Experts On How To Shore Up Value Of Nigeria’s Bond
ECONOMIC and financial experts have expressed divergent views on the plans by two international rating organisations, JP Morgan and Barclays Bank to delist Nigerian bond from their bond index.
While many attributed the development to action to weak Nigerian economy, others urged the Federal Government to ignore the foreign threat, saying it was a gang up because of Nigeria’s refusal to comply with foreign exploitative policies.
The United States (US) investment banker, JP Morgan and co. announced the plan to delist Nigeria from its Government Bond Index for Emerging Market (GBIEM). Few weeks later, Barclays Bank announced plans to take similar action against Nigeria, when it said it would consult with index users on whether Nigeria’s sovereign debt should remain in its emerging market local currency government bond benchmark.
Both index providers said they would drop Nigeria from its index, citing lack of liquidity and currency restrictions as reasons for their action.
Already, Barclays has listed Nigeria’s eligibility for inclusion in the emerging market local currency government index among the primary topics to be considered in its yearly review process, according to recent reports.
On the heels of the threats, experts have urged the government to take more proactive measures to restore confidence in the country’s economy, stressing the need to work out modalities that would help to avert further actions against the country, no matter the reason for debasing Nigeria’s bond.
The President, Chattered Institute of Stock Brokers, Oluwaseyi Abe blamed the decision by JP Morgan and other rating organisations to delist Nigeria’s bond on the lack of certainty surrounding Nigeria’s economy, due to lack of policy direction.
“The lack of strategic direction from the central government might have caused the action against Nigeria. If you argue with me, nothing is happening or has happened in Nigeria this year. From all indication, we have been running a sole administratorship like government.
The President promised to give us ministers in October, this is November, we don’t have the ministers. If you are talking about credit, we need to talk about the ability to pay credit. In Nigeria, there are no indices for rating. We don’t have any direction. The inflation rule has gone up. We tried to fix it at single digit. This is counter-productive on bond. It means what you earn today, cannot be earned tomorrow. Everything depends now on the government. We don’t know what will happen next year. All these affect rating of an economy.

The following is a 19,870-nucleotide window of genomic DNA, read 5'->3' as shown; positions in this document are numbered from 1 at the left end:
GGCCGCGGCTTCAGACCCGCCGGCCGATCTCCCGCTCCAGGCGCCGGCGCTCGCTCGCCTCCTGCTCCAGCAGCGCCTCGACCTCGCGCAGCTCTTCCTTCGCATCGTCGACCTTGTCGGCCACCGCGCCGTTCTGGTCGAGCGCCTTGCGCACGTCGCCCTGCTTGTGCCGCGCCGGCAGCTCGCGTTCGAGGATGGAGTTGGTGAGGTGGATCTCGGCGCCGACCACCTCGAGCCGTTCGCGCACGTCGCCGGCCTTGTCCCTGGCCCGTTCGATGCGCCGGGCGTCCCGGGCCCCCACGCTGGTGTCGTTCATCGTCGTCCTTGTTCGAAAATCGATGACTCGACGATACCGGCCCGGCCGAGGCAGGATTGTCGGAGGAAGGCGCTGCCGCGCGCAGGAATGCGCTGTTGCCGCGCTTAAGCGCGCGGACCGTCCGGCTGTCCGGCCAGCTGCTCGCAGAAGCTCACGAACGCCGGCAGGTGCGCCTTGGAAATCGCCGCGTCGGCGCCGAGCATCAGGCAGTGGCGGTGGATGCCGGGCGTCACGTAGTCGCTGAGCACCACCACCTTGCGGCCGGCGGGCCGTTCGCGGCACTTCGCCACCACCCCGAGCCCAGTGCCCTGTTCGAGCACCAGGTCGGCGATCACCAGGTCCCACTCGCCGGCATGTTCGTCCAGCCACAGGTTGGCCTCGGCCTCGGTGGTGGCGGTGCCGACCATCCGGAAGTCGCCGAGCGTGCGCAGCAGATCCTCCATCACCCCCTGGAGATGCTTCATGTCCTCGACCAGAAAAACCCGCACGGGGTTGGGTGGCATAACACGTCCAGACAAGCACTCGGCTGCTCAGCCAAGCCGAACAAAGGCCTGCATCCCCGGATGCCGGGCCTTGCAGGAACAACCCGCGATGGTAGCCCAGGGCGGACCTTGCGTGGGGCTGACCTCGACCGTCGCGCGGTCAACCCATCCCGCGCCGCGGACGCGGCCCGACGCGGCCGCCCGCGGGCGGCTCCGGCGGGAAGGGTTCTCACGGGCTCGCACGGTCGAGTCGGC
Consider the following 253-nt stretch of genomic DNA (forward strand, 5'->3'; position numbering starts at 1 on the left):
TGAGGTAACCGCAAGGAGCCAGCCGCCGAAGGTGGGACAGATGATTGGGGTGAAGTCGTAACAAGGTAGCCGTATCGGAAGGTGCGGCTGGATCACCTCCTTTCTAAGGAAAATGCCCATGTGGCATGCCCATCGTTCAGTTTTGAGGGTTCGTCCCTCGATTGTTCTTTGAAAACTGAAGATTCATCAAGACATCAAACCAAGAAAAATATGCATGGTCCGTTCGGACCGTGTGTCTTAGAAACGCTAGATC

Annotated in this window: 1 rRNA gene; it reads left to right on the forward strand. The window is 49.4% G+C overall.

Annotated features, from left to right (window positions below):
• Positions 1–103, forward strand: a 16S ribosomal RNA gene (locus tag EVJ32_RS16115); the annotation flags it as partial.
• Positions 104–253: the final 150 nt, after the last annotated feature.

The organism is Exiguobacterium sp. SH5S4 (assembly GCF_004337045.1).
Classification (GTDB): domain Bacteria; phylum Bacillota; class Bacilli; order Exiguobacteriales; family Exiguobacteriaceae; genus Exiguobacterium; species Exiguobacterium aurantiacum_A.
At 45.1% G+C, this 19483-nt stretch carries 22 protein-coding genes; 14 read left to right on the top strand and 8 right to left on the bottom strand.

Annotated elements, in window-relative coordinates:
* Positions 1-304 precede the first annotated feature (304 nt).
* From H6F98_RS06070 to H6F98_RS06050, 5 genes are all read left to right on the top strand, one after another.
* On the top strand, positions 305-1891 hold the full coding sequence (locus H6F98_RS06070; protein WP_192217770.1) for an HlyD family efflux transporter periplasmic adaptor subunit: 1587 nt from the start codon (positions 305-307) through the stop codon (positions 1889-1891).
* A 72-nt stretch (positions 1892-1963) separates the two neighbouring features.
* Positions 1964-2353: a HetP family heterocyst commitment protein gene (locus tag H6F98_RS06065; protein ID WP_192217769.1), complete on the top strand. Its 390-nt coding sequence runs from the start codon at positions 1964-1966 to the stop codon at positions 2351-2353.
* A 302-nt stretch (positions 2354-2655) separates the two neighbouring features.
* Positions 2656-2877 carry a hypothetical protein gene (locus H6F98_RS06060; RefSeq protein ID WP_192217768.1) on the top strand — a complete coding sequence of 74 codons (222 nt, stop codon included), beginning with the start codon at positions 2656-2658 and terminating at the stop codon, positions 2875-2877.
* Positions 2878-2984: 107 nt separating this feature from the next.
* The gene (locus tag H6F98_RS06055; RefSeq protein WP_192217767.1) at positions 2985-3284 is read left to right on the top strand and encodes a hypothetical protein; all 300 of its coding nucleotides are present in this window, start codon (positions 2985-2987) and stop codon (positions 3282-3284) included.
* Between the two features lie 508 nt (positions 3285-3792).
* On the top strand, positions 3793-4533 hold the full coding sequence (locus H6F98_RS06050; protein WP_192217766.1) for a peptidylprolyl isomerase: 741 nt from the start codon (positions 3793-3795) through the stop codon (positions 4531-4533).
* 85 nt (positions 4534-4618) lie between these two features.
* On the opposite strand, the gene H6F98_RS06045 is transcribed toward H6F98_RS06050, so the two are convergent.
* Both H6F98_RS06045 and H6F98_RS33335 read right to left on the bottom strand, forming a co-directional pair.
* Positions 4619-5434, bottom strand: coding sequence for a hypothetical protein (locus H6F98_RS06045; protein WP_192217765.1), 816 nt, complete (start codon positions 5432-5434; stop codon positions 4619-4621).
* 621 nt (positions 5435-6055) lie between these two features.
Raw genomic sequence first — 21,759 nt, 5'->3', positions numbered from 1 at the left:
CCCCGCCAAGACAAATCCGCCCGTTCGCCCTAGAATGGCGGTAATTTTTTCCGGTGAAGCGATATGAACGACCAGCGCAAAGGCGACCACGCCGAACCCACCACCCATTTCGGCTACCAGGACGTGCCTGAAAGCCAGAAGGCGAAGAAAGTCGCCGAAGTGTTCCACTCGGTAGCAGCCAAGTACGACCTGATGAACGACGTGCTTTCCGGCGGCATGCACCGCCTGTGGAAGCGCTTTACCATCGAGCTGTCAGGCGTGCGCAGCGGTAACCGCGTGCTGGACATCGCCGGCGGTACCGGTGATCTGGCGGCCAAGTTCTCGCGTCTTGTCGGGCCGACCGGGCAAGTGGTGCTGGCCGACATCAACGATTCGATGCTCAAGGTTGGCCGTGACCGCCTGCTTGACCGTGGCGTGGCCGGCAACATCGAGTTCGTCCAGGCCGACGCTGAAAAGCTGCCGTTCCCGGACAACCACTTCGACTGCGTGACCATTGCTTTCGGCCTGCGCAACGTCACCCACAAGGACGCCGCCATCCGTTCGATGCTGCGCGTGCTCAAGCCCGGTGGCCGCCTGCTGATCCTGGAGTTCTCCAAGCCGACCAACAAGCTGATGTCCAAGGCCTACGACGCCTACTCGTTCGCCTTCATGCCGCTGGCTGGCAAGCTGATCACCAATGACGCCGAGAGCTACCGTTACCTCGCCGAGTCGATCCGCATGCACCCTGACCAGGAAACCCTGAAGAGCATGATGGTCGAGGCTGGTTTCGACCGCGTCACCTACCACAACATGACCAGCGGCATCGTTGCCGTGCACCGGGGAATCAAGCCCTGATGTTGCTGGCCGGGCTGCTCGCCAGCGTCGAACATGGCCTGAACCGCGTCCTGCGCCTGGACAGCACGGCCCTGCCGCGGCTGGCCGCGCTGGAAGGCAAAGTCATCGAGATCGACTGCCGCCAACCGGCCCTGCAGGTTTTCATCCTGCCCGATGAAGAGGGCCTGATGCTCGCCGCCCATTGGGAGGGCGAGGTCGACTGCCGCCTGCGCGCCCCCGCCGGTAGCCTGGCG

For an Economics lecturer at the University of Lagos, Bayo Adedokun, “delisting Nigeria because of her tight monetary policies is uncalled for. The Central Bank of Nigeria (CBN) is on point with its decision for a number of reasons. Its policies on foreign exchange will checkmate round tripping and arbitrage in the market, commonly practiced by both domestic and foreign investors. Since it is now easy to trace legitimate forex deals online, no one wants to be apprehended by the long hand of the law.”
“The decision by the international rating agencies will have little effect on Nigeria’s economy since Federal Government bond only represents a portion of public debt instruments open to international investors. Domestic investors can fill the gap. Delisting Nigeria by JP Morgan or any other agency does not affect the ability of businesses to raise equity or debt at the stock exchange. The only challenge is the loss of confidence by Nigerians on the stock exchange,” he said.